Brown then sought help from leading Massachusetts Democrats in Congress to help gain the concessions. He did so at a time when there is an anti-incumbent fervor — which helped Brown get elected — and when politicians are being punished for working across the aisle. Brown reached out to Representative Barney Frank, a Newton Democrat, and Senator John F. Kerry.
“I take some private pride that he accepts the fact that I understand the needs of the Massachusetts institutions, and we were able to work out ways to make sure they are legitimately treated without undermining regulation,’’ Frank said in an interview.
Brown campaigned as someone who would end “business as usual’’ in Washington. But critics said he had turned into yet another Washington politician, cutting deals to help powerful interests in his home state.
The practice of demanding special deals was widely scorned during the health care negotiations when key Democrats refused to support the bill unless they won costly concessions.
Brown’s demands were somewhat different: He insisted on changes in the financial legislation that were not specific to Massachusetts, but which he said would help insurance and financial companies in the Bay State. For example, companies such as State Street and Liberty Mutual would have fallen under new regulations that would restrict the types of investments they could make.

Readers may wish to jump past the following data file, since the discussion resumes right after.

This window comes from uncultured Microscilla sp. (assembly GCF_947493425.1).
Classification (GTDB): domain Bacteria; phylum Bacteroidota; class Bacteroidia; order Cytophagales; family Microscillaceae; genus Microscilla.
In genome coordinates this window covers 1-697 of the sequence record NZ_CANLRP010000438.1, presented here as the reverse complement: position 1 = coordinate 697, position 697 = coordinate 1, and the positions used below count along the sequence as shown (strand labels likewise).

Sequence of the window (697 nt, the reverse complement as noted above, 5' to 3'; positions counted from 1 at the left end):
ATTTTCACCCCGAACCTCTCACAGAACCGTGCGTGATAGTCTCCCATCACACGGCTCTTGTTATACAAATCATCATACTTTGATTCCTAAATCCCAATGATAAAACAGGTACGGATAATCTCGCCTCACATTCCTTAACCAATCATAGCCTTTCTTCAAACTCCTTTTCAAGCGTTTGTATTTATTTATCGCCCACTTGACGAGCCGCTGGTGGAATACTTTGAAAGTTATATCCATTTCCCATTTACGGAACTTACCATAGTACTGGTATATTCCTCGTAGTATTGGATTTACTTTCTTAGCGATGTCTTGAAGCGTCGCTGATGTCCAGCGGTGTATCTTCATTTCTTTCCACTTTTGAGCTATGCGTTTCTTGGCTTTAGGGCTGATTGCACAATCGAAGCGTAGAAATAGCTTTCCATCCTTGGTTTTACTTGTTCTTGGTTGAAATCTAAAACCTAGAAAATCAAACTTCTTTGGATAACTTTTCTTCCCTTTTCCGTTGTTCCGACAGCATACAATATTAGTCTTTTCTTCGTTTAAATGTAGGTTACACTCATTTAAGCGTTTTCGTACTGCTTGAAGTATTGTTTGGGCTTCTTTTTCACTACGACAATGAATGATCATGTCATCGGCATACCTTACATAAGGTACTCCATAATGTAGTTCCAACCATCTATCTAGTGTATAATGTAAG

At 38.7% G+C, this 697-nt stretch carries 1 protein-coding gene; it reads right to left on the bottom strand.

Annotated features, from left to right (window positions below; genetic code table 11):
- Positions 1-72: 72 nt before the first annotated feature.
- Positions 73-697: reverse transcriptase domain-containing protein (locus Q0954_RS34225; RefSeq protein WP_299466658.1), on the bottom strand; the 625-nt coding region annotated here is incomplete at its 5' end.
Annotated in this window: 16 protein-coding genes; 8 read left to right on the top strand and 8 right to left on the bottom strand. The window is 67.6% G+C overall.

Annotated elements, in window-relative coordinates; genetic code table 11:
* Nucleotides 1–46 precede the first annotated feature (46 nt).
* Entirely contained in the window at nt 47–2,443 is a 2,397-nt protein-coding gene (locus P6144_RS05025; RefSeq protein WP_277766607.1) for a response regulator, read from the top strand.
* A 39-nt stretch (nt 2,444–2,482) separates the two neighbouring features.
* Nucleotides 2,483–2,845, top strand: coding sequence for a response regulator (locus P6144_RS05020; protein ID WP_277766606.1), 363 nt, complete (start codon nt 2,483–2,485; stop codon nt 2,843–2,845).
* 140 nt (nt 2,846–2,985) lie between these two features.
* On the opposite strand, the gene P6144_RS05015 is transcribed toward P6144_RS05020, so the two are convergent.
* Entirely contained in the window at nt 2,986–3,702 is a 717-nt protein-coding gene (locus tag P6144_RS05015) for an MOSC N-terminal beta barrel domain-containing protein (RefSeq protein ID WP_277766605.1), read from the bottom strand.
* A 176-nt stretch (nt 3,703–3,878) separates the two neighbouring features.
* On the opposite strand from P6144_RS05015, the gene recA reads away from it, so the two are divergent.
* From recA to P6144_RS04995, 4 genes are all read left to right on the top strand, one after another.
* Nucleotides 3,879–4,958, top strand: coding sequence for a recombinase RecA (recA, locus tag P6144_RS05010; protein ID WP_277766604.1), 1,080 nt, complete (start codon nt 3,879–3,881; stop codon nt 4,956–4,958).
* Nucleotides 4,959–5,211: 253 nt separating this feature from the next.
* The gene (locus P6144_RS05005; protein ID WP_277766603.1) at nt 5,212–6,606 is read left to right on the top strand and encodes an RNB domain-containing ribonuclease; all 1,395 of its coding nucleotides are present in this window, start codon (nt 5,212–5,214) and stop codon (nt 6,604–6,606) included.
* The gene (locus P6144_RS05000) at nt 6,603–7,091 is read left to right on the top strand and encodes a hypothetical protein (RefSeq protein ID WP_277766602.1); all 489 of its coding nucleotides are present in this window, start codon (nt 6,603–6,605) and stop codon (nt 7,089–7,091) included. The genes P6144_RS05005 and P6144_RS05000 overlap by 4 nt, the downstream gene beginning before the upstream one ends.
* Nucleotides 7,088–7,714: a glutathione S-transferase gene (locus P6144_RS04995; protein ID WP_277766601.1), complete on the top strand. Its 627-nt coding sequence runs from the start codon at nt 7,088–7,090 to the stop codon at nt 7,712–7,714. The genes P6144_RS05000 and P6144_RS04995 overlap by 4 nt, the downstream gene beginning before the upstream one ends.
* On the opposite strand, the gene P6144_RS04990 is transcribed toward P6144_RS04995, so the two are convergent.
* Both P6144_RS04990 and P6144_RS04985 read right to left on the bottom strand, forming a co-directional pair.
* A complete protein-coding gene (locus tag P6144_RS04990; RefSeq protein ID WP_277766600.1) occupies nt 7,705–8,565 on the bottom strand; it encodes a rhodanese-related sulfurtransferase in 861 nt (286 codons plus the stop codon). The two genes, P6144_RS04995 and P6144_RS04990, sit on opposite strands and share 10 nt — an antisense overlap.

David Kravitz, co-founder of the liberal blog Blue Mass Group, said with a mixture of admiration and sarcasm that Brown’s vote was a savvy move.
“Mr. Washington-is-broken goes to Washington and learns how things get done in Washington,’’ Kravitz said. “And then he does it.’’
Brown’s crucial support infuriated critics who believed that the financial legislation will lead to a bigger and more intrusive regulation. Americans for Limited Government wrote an online editorial called “A Lamentation of Scott Brown.’’
Some of Brown’s former supporters posted blistering comments on his Facebook page. “Scott Brown is a turncoat and I am ashamed that I did so much campaigning on his behalf,’’ wrote one. Another former backer wrote, “I am hereby officially un-liking you.’’
Much of the criticism appeared to be coming from interests outside Massachusetts. If the right continues to be disenchanted by Brown, it could hamper his fund-raising, most of which came from out of state.
Christen Varley, president of the Greater Boston Tea Party, said she doesn’t think people are “ready to throw him under the bus . . . but there’s a lot of questions and a lot of chatter . . . and a lot of perplexed voters.’’
Brown won sympathy from at least one other senator, Susan Collins, a Maine Republican who also supported the legislation — and who has been the subject of similar criticism for supporting Democratic initiatives.
“It’s never easy to oppose the leadership of one’s party,’’ Collins said in an interview. “But in the end you have to do what you think is right.’’
Susan Milligan of the Globe staff contributed to this report. Matt Viser can be reached at email@example.com.